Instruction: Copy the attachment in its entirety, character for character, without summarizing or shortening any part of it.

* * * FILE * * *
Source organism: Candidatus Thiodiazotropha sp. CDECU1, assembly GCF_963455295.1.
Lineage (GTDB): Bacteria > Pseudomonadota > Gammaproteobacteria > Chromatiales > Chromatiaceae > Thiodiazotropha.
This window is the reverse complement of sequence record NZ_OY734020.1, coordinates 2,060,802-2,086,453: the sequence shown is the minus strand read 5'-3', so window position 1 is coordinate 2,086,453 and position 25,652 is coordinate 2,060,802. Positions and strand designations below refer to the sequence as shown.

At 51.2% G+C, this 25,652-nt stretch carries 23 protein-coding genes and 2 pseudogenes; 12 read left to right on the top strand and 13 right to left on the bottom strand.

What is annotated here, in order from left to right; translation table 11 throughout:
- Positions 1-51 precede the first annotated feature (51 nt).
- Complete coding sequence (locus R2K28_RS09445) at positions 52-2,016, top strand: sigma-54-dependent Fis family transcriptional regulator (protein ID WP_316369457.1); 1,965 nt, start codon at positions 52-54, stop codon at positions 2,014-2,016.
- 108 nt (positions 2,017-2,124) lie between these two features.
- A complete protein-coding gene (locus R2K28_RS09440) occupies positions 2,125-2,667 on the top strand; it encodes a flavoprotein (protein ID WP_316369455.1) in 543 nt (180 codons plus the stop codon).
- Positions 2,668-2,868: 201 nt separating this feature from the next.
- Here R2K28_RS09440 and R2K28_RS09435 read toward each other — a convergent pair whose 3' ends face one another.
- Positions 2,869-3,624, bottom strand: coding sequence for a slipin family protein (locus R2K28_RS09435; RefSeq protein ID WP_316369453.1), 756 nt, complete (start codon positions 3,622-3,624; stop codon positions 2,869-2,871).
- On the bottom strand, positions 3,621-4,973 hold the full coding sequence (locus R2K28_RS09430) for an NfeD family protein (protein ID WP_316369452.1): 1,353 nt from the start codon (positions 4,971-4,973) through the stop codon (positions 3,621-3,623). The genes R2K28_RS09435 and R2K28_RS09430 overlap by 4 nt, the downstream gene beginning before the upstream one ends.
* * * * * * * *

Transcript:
Source organism: Candidatus Thiodiazotropha sp. CDECU1, assembly GCF_963455295.1.
Lineage (GTDB): Bacteria > Pseudomonadota > Gammaproteobacteria > Chromatiales > Chromatiaceae > Thiodiazotropha.
This window is the reverse complement of sequence record NZ_OY734020.1, coordinates 2,060,802-2,086,453: the sequence shown is the minus strand read 5'-3', so window position 1 is coordinate 2,086,453 and position 25,652 is coordinate 2,060,802. Positions and strand designations below refer to the sequence as shown.

At 51.2% G+C, this 25,652-nt stretch carries 23 protein-coding genes and 2 pseudogenes; 12 read left to right on the top strand and 13 right to left on the bottom strand.

What is annotated here, in order from left to right; translation table 11 throughout:
- Positions 1-51 precede the first annotated feature (51 nt).
- Complete coding sequence (locus R2K28_RS09445) at positions 52-2,016, top strand: sigma-54-dependent Fis family transcriptional regulator (protein ID WP_316369457.1); 1,965 nt, start codon at positions 52-54, stop codon at positions 2,014-2,016.
- 108 nt (positions 2,017-2,124) lie between these two features.
- A complete protein-coding gene (locus R2K28_RS09440) occupies positions 2,125-2,667 on the top strand; it encodes a flavoprotein (protein ID WP_316369455.1) in 543 nt (180 codons plus the stop codon).
- Positions 2,668-2,868: 201 nt separating this feature from the next.
- Here R2K28_RS09440 and R2K28_RS09435 read toward each other — a convergent pair whose 3' ends face one another.
- Positions 2,869-3,624, bottom strand: coding sequence for a slipin family protein (locus R2K28_RS09435; RefSeq protein ID WP_316369453.1), 756 nt, complete (start codon positions 3,622-3,624; stop codon positions 2,869-2,871).
- On the bottom strand, positions 3,621-4,973 hold the full coding sequence (locus R2K28_RS09430) for an NfeD family protein (protein ID WP_316369452.1): 1,353 nt from the start codon (positions 4,971-4,973) through the stop codon (positions 3,621-3,623). The genes R2K28_RS09435 and R2K28_RS09430 overlap by 4 nt, the downstream gene beginning before the upstream one ends.